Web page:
The demonstrators where unanimous in the condemnation of the brutal massacre of English-Speaking Cameroonians. They were also very vocal in condemning the other atrocities perpetrated by the Biya regime among women and children in other parts of the country.

Talking to one of the organisers, he confirmed that they are guided by the principle that by working with others, all oppressed people can easily win against oppression than if they were working on their own. He said this was the beginning of a movement that was hoped will spread across all French-Speaking African countries. Their broad objective is not only to condemn the dictatorships that seem to be more rampant in Francophone Africa, but also to ensure the destruction of the Francs CFA.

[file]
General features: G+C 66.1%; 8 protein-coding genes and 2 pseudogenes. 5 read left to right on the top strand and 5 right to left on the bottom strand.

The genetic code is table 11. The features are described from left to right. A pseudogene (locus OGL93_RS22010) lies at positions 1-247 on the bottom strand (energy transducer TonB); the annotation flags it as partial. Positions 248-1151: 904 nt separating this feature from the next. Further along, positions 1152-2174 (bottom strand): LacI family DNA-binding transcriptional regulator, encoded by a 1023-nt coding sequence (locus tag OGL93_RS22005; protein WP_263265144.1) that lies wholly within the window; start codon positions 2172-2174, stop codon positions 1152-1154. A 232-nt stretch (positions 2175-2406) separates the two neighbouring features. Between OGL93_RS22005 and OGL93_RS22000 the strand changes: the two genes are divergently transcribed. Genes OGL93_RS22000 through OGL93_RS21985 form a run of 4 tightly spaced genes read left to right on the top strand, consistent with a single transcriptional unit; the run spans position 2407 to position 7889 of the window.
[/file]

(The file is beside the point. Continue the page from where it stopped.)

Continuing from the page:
It should be noted that Fourteen Countries in Africa currently subjected to the use of the French currency. There are four fundamental principles guiding France’s relationship with the CFA countries. These are captured succinctly by Pierre Canac and Rogelio Garcia-Contreras in an article in the Journal of Asian and African Studies (February 2011).

  1. The French Treasury guarantees without limits, the convertibility of the two CFA francs.
  2. The two CFA francs are convertible at a fixed exchange into French francs [now euros],”. So France abandoned the French Francs but we are stuck with the CFA Franc. Also, the fixed exchange rate can change, but only when France approves.
  3. Despite plenty of restrictions, there are no de jure controls on the movements of capital within the [CFA] zone.”